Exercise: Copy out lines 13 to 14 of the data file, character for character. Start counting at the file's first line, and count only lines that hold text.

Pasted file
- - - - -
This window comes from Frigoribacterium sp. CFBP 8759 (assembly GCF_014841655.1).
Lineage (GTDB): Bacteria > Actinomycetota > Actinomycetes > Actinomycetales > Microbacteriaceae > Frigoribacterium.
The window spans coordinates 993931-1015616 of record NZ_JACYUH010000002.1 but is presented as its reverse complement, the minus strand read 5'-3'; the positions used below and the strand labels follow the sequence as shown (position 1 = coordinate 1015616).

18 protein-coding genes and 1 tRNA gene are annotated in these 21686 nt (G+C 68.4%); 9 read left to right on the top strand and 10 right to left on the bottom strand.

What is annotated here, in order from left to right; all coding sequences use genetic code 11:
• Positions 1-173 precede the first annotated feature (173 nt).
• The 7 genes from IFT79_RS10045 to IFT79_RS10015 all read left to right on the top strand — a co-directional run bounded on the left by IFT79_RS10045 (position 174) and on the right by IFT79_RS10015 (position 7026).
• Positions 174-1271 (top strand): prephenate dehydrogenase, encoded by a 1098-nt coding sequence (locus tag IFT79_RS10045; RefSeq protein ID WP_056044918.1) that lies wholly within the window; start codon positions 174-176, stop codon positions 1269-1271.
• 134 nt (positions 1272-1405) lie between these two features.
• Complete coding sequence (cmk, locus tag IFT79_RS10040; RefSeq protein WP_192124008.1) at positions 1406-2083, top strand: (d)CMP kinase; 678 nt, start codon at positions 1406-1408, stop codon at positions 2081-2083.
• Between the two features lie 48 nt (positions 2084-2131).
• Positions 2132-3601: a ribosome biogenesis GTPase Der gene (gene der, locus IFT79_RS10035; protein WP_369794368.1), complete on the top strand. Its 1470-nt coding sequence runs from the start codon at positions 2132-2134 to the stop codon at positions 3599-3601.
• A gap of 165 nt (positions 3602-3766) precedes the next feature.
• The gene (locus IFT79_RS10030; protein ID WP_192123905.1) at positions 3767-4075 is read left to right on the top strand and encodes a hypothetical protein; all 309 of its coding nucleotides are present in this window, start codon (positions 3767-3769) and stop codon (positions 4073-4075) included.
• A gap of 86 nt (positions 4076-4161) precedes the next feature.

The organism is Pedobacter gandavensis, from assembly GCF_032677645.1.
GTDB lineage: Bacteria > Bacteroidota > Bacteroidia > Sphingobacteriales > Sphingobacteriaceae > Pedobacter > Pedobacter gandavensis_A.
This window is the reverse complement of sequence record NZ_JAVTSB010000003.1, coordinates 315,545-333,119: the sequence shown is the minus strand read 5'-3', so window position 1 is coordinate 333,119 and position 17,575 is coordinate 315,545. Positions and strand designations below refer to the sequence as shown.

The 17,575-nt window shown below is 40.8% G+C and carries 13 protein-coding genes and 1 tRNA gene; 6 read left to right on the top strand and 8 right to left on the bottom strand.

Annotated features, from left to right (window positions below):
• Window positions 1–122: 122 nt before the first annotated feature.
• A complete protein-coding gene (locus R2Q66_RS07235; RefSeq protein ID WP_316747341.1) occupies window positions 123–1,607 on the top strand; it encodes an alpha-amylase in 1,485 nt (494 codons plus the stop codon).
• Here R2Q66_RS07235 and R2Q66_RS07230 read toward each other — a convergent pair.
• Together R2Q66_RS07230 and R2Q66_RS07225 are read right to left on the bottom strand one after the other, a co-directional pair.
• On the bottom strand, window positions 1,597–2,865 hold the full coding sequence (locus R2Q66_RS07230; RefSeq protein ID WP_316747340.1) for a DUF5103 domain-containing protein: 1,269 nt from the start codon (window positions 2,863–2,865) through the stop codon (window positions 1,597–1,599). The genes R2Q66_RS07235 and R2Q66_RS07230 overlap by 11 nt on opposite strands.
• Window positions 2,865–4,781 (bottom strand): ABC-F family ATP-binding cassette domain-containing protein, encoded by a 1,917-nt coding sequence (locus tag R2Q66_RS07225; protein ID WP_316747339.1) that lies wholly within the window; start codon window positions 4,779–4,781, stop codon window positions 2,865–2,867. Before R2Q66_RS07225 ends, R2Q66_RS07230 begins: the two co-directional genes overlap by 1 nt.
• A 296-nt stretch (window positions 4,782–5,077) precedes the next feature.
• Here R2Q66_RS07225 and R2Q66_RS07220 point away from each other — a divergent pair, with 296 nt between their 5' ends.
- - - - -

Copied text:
• A gap of 165 nt (positions 3602-3766) precedes the next feature.
• The gene (locus IFT79_RS10030; protein ID WP_192123905.1) at positions 3767-4075 is read left to right on the top strand and encodes a hypothetical protein; all 309 of its coding nucleotides are present in this window, start codon (positions 3767-3769) and stop codon (positions 4073-4075) included.